A Scary Good Time: Five Nights at Freddy's Movie Opening Day Review

The FNAF movie is exactly the campy thriller you didn't know you needed

A Scary Good Time: Five Nights at Freddy's Movie Opening Day Review
Source: Universal Pictures.
Note: In support of the SAG-AFTRA strike, the author elected to have this review held until the strike was resolved. She firmly believes that actors and crew for productions deserve fair working conditions and compensation.

I am not a horror game kind of person. Don't get me wrong, I love a good story and psychological thriller, but jumpscares are something my heart just cannot handle. But strangely enough, I've always had a bit of a soft spot for the Five Nights at Freddy's series - enjoyed through YouTube's King of FNAF, Markiplier, and the Theorist himself, MatPat. I think the series is interesting and has some great creepy vibes, and the characters and their piecemeal stories are fun to explore and try to piece together.

So, when I heard they were making a movie out of the game series, I was leery. There've been rumors of a FNAF movie for many years, but between production issues and pandemics, it's never really taken off until now with Blumhouse's production. Since my partner and I are both fans of the series, we decided to see the movie when it premiered on October 27.

The trailers for the movie had exactly the vibe I was looking for. Source: YouTube.

Was it perfect? No. Was it a terrifying gorefest like most people expected it to be? No, not really - though there were a few good gory moments. Was it sillier than I was expecting? Absolutely. I think that might have been what made it so charming. The Five Nights at Freddy's movie was a campy, B-movie celebration of the games and their fandom that even a scaredy-cat like me could enjoy, full of great cameos, Easter eggs, and fantastic puppeteering that brought the whole thing together to be delightfully spooky.

To start with, the movie balances fun nods to the original game fandom while still delivering enough information such that complete strangers to the series can still enjoy it for what it is. I adored the 8-bit style opening sequence that mirrored minigames from FNAF 2 and the appearances of several fan-favorite theory characters - including a famous FNAF 1 hoax story character, Sparky the Dog - in the backgrounds and sides of scenes. It was fun for me and my partner to smack each others' shoulders and point every time we noticed something new. Oh, and the cameos from various YouTubers? Super fun. They felt surprisingly natural, which was nice, and the creators themselves did a great job acting their roles.

At the same time, I didn't feel like I needed to play the games to understand the basic premise - a creepy 80s pizzeria is haunted by ghost children in animatronics because of a deranged serial killer and Mike's job is to avoid them. The plot, loose and simplistic as it was, was easy to follow and made it easy to focus on the character acting and the real stars of the show, the animatronics themselves.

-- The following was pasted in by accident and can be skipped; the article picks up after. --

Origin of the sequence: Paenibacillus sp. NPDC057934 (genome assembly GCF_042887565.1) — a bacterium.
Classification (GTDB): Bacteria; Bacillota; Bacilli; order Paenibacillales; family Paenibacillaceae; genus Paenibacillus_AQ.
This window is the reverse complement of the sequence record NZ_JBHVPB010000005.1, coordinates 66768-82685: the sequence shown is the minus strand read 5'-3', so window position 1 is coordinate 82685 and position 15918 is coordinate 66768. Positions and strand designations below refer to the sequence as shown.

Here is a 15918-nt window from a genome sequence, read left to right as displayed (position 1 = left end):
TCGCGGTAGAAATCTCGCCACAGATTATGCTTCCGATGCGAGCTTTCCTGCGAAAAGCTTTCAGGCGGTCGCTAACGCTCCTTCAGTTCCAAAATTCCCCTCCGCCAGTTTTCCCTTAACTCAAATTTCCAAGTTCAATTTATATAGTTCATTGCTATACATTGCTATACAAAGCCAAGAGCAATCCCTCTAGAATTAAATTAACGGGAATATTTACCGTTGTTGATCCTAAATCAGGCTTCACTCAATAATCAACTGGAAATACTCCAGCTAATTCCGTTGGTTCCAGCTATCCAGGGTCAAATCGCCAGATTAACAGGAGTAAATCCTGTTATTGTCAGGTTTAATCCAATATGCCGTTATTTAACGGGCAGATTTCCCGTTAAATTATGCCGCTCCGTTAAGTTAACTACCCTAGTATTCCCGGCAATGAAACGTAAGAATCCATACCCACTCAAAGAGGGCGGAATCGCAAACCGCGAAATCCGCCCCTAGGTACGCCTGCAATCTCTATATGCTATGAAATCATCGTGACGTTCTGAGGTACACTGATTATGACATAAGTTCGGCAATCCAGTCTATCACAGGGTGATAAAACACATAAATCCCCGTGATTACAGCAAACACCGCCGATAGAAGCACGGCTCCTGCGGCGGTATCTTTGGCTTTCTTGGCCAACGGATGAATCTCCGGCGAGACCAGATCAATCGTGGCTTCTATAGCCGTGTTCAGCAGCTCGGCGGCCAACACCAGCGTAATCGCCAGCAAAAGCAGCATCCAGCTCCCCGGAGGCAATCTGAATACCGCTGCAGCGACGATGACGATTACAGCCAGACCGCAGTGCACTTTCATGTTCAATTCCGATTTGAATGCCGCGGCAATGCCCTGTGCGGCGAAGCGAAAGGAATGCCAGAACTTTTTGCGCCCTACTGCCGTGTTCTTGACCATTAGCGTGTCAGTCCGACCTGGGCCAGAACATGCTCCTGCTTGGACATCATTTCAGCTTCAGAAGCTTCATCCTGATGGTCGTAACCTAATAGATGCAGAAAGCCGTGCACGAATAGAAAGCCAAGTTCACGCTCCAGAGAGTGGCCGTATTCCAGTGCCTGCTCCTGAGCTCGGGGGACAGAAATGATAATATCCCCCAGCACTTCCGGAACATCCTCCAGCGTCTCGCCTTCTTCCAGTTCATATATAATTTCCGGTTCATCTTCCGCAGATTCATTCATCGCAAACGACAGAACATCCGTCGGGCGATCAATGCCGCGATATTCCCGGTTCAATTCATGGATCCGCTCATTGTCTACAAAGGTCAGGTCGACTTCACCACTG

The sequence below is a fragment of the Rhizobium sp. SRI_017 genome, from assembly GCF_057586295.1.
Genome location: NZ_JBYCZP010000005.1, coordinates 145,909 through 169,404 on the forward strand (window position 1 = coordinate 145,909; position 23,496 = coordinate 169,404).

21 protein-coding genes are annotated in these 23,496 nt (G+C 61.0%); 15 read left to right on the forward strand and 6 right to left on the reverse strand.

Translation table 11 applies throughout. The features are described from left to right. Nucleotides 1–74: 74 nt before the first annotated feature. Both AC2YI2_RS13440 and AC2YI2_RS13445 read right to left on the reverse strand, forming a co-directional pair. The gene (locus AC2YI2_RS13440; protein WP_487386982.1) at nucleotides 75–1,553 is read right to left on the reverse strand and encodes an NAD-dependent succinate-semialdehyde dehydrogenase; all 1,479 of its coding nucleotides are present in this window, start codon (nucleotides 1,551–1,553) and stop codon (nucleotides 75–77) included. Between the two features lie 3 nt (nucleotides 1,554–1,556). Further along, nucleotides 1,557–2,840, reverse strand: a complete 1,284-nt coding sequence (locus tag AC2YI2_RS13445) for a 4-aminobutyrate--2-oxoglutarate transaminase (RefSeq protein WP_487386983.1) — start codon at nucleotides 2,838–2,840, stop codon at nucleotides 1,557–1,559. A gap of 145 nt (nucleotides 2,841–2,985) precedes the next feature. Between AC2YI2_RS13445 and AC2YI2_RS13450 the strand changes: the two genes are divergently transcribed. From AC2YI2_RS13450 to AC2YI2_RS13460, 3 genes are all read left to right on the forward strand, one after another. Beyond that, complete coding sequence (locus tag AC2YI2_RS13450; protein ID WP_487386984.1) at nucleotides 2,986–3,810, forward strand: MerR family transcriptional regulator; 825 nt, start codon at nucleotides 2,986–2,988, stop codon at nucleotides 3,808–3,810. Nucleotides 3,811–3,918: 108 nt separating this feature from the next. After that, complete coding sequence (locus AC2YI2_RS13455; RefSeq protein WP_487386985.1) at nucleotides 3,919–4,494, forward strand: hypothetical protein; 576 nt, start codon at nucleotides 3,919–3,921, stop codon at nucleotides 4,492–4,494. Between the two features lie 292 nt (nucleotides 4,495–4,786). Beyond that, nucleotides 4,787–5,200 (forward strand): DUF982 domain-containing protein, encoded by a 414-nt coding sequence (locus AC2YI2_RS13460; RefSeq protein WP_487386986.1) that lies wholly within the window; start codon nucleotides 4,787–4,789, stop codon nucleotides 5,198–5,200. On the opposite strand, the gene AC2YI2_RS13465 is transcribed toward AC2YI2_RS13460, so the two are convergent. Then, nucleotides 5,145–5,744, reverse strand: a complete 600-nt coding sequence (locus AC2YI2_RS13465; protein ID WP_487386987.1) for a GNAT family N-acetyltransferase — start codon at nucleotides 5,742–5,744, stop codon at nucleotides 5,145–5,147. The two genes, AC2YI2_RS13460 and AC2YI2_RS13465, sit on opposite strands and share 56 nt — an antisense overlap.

To switch gears and talk about that for a moment, I was floored when I learned that the Jim Henson Creature Company was the one making the animatronics. Even more impressively, all of the featured animatronics - Freddy, Bonnie, Chica, and Foxy, among others - were physically built and fully functional, both as suits and as standalone robots, just like in the games! How terrifying must that have been for the puppeteers, though?

Back to the characters, now, I have to say that I was pleasantly surprised by the heartfelt performances given by the entire cast. Everyone clearly cared about the roles they were playing and wanted to do them justice. Honestly, it looked like everyone had a great time filming as well! Josh Hutcherson gives a solid, believable performance as Mike Schmit, leaving you feeling for this poor traumatized man who just wants to protect his family. Matthew Lillard is, to no one's surprise, a brilliant villain - minimal spoilers, but fans of Scream will probably get a kick out of his performance. Piper Rubio makes a fantastic Abby - I loved her simple wonder and delight, and equally found her treatment of her "friends" classically horror movie creepy in the best way. A slightly more surprising standout performance was that of Grant Feely, previously well-known for playing young Luke in the Obi-Wan series but playing a ghost child in this production. His performance was delightfully sinister and foreboding; I was excited and engaged every time he came on screen.

Overall, the FNAF movie was a fun experience that gave off the feeling of being an 80s or early 90s slasher film. It's campy, and the plot is a bit ridiculous, but you can't help but have a great time jumping at every sound and watching people get mauled by massive killer ghost robots. I would very happily watch another few movies like this one, especially if Blumhouse keeps this same level of respect for and attention to the original game fandom.


Sign in or become a SUPERJUMP member to join the conversation.